by Marsha Oliver, CPA, Mize Houser & Company P.A.
UPDATE: Obama Administration Delays ACA Employer Mandate
While most businesses hoped the Affordable Care Act (ACA) would just “go away,” it certainly hasn’t. And while the thought of how it will affect business may be overwhelming, the best place to begin researching employer responsibilities is the payroll system.
Whether payrolls are prepared in house or outsourced to a payroll provider, the details in the payment history files contain insight into how the ACA will affect a business and its employees. The data from the payroll system – which is easy to retrieve and analyze – will enable employers to
- Determine if the company is considered an “Applicable Large Employer” and must comply with the Employer Mandate of the ACA.
- Work effectively with an insurance advisor to reach a decision whether to “pay or play”.
- Remain in compliance as the law evolves.
President Obama signed the ACA into law on March 23, 2010. It puts in place comprehensive health insurance reforms that will roll out over a period of four years and beyond. Let’s take a look at what has happened so far – and what is anticipated to happen in the future.
2012 – Employers were required to report the total health insurance premiums paid on a company plan on each employee’s W-2. Although that information was most likely not something tracked in the payroll system, it had to be added to comply with the 2012 filing requirement.
2013 – Here’s where the information in the payroll system about employees “hours of service” and total wages will really come in handy. This is the year all employers must determine if the ACA Employer Mandate applies to them – and if it does, to decide whether to “pay or play”.
The ACA Employer Mandate applies to organizations that are considered “Applicable Large Employers”. An Applicable Large Employer had at least 50 full-time equivalents in the preceding calendar year. Note: During this year only, employers are granted a Transition Period and can use a six month period in 2013. The measurement period must begin no later than July 1, 2013, and end no earlier than 90 days before the first day of the plan year beginning in 2014.
For planning purposes, use the following calculation for a recent consecutive six- to 12-month period to measure full-time equivalents.
- Start With: The number of known full-time employees (expected to work an average of 30 hours or more per week) for a calendar month
- Add: The number of hours of service of part-time employees in a month, divided by 120
The resulting number is your “Total Full Time Equivalent Employees” for a calendar month. The next step is to add together the number of full time equivalent employees for each calendar month in the preceding calendar year and then divide by 12 (or the number of months that will be used for the 2013 transition period). The result, if not a whole number, is rounded to the next lowest whole number. If that number is 50 or more, the company must comply with the ACA. Employers then have two options:
- PLAY – Offer affordable and minimum essential health insurance to full-time employees (not full-time equivalents as calculated to determine if you are an Applicable Large Employer) and their dependents. Full-time employees for this purpose are defined as employees who are “employed on average at least 30 hours of service per week.”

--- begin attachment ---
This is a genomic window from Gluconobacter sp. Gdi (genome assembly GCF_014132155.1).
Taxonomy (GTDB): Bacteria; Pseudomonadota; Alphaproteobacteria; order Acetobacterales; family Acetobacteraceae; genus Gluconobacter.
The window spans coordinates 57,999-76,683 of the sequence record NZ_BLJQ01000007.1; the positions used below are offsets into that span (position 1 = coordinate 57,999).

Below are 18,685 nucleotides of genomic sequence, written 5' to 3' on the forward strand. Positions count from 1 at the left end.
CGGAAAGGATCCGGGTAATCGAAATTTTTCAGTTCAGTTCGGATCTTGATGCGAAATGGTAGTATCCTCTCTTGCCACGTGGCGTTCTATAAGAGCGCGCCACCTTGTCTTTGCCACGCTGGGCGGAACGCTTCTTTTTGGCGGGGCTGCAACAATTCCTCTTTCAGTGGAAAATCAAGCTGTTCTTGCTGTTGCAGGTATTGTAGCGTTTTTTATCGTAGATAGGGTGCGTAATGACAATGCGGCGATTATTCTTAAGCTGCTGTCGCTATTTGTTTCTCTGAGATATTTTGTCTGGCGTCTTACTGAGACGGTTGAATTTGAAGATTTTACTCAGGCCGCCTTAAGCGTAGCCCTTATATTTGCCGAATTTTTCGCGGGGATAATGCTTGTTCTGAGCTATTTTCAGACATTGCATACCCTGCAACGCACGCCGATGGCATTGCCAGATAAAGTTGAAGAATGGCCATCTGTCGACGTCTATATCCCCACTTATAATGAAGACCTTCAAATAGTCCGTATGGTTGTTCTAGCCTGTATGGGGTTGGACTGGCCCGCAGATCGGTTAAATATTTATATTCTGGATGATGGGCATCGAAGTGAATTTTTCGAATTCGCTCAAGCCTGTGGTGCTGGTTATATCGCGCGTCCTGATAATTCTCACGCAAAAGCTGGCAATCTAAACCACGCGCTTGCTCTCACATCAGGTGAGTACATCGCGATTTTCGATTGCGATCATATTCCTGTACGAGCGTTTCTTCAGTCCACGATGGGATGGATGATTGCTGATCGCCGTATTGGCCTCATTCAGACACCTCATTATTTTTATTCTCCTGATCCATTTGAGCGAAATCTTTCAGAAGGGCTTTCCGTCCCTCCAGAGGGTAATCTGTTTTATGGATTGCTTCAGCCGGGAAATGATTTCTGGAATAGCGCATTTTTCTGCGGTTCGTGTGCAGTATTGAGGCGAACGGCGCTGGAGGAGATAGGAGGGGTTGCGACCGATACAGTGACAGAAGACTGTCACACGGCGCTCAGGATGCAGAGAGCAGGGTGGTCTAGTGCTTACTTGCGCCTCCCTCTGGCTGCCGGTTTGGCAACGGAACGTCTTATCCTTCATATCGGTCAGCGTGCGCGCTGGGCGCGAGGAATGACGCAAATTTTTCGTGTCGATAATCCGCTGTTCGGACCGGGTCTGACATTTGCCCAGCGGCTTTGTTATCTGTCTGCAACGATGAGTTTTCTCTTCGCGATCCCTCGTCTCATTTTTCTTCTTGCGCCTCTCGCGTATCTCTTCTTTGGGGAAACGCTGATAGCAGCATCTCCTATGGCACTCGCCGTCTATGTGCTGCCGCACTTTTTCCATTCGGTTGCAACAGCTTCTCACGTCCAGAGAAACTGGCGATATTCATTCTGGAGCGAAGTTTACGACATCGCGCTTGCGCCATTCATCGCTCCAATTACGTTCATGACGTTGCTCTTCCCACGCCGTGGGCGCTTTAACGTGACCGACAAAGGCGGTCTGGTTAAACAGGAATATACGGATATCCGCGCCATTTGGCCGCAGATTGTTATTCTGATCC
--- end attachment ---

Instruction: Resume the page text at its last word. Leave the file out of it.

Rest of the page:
- PAY – Do not offer insurance or offer insurance that is not affordable or that does not provide minimum value and pay a penalty/tax.
Again, as businesses consider these two very different options, a look at the payroll system can provide the information needed to compare the impact of each. Employers should be able to:
- Look back over several acceptable time frames to determine how many employees would have been eligible for coverage if the plan were in effect today.
- Determine the maximum withholding from employees income if the plan were in effect today (under the Form W-2 safe harbor, employees withheld amount for employee only coverage must not exceed 9 1/2 percent of their current years Box 1, W-2 income). Note that employers are not penalized for failing to subsidize any of the premium for dependent coverage.
The information will provide much of what’s needed for employers to “shop” for a health insurance carrier. Once expected premium costs are determined, employers will be in a better position to decide whether to “pay or play”. If they decide to “play”, most intend to have this analysis completed in time to contract with an insurance company by Oct. 1, 2013. This should allow enough time to offer coverage to eligible employees, get them enrolled and begin coverage Jan. 1, 2014 – when the Employer Mandate officially begins.
2014 and beyond – Based on what we know today, the payroll system should continue to provide the information needed to remain in compliance. This will include tracking:
- If employees already in the plan are eligible to continue
- If additional existing employees become eligible
- When employees added after Dec. 31, 2013, become eligible and should be offered coverage
- Enrollments in the insurance plan
- Full and part-time employees who are working more (or less) than their status assumes – this will enable employers to keep budgeted plan costs as stable as possible.
Of course there are many decisions to make surrounding the ACA and each companys situation is unique. A good payroll system not only should be a means to pay employees – it also should be a resource to make a good business decision about whether to “pay or play” and to remain in compliance with the ACA.
This article is provided by the regional CPA and information technology firm of Mize Houser & Company P.A. The firm processes payrolls for over 1,500 locations in more than 40 states. To learn more, please contact Marsha Oliver, CPA, Marketing Shareholder, at firstname.lastname@example.org or 785.233.0536 in Topeka, KS – or visit www.mizehouser.com.